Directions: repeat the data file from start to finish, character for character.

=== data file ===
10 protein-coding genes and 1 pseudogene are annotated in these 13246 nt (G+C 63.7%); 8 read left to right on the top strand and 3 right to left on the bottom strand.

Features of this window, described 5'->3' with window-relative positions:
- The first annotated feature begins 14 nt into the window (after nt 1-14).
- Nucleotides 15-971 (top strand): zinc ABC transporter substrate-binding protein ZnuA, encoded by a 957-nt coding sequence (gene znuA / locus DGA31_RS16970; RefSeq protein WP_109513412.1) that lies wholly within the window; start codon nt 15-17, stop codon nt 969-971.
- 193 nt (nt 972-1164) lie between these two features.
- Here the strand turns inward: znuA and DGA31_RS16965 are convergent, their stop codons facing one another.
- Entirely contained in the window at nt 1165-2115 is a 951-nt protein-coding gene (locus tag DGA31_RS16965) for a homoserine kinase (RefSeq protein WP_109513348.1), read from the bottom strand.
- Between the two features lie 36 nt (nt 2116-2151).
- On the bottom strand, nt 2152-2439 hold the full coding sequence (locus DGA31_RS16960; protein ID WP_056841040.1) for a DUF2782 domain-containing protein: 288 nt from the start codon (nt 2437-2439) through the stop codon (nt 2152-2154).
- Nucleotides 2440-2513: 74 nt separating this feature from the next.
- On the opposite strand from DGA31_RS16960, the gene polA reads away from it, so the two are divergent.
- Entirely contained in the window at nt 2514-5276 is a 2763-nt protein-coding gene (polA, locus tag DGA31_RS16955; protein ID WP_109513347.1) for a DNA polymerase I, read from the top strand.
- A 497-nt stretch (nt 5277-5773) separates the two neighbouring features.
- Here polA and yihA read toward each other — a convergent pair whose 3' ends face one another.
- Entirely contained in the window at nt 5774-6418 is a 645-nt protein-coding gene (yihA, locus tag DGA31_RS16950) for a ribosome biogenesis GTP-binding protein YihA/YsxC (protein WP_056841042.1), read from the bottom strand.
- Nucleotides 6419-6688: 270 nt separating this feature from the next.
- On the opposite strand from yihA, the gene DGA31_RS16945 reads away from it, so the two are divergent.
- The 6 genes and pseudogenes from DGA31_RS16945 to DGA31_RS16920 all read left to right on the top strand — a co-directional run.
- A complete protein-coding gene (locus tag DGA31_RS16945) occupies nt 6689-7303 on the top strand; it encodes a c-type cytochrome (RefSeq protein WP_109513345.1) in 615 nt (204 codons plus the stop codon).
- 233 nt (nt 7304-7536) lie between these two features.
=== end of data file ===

10 protein-coding genes and 1 pseudogene are annotated in these 13246 nt (G+C 63.7%); 8 read left to right on the top strand and 3 right to left on the bottom strand.

Features of this window, described 5'->3' with window-relative positions:
- The first annotated feature begins 14 nt into the window (after nt 1-14).
- Nucleotides 15-971 (top strand): zinc ABC transporter substrate-binding protein ZnuA, encoded by a 957-nt coding sequence (gene znuA / locus DGA31_RS16970; RefSeq protein WP_109513412.1) that lies wholly within the window; start codon nt 15-17, stop codon nt 969-971.
- 193 nt (nt 972-1164) lie between these two features.
- Here the strand turns inward: znuA and DGA31_RS16965 are convergent, their stop codons facing one another.
- Entirely contained in the window at nt 1165-2115 is a 951-nt protein-coding gene (locus tag DGA31_RS16965) for a homoserine kinase (RefSeq protein WP_109513348.1), read from the bottom strand.
- Between the two features lie 36 nt (nt 2116-2151).
- On the bottom strand, nt 2152-2439 hold the full coding sequence (locus DGA31_RS16960; protein ID WP_056841040.1) for a DUF2782 domain-containing protein: 288 nt from the start codon (nt 2437-2439) through the stop codon (nt 2152-2154).
- Nucleotides 2440-2513: 74 nt separating this feature from the next.
- On the opposite strand from DGA31_RS16960, the gene polA reads away from it, so the two are divergent.
- Entirely contained in the window at nt 2514-5276 is a 2763-nt protein-coding gene (polA, locus tag DGA31_RS16955; protein ID WP_109513347.1) for a DNA polymerase I, read from the top strand.
- A 497-nt stretch (nt 5277-5773) separates the two neighbouring features.
- Here polA and yihA read toward each other — a convergent pair whose 3' ends face one another.
- Entirely contained in the window at nt 5774-6418 is a 645-nt protein-coding gene (yihA, locus tag DGA31_RS16950) for a ribosome biogenesis GTP-binding protein YihA/YsxC (protein WP_056841042.1), read from the bottom strand.
- Nucleotides 6419-6688: 270 nt separating this feature from the next.
- On the opposite strand from yihA, the gene DGA31_RS16945 reads away from it, so the two are divergent.
- The 6 genes and pseudogenes from DGA31_RS16945 to DGA31_RS16920 all read left to right on the top strand — a co-directional run.
- A complete protein-coding gene (locus tag DGA31_RS16945) occupies nt 6689-7303 on the top strand; it encodes a c-type cytochrome (RefSeq protein WP_109513345.1) in 615 nt (204 codons plus the stop codon).
- 233 nt (nt 7304-7536) lie between these two features.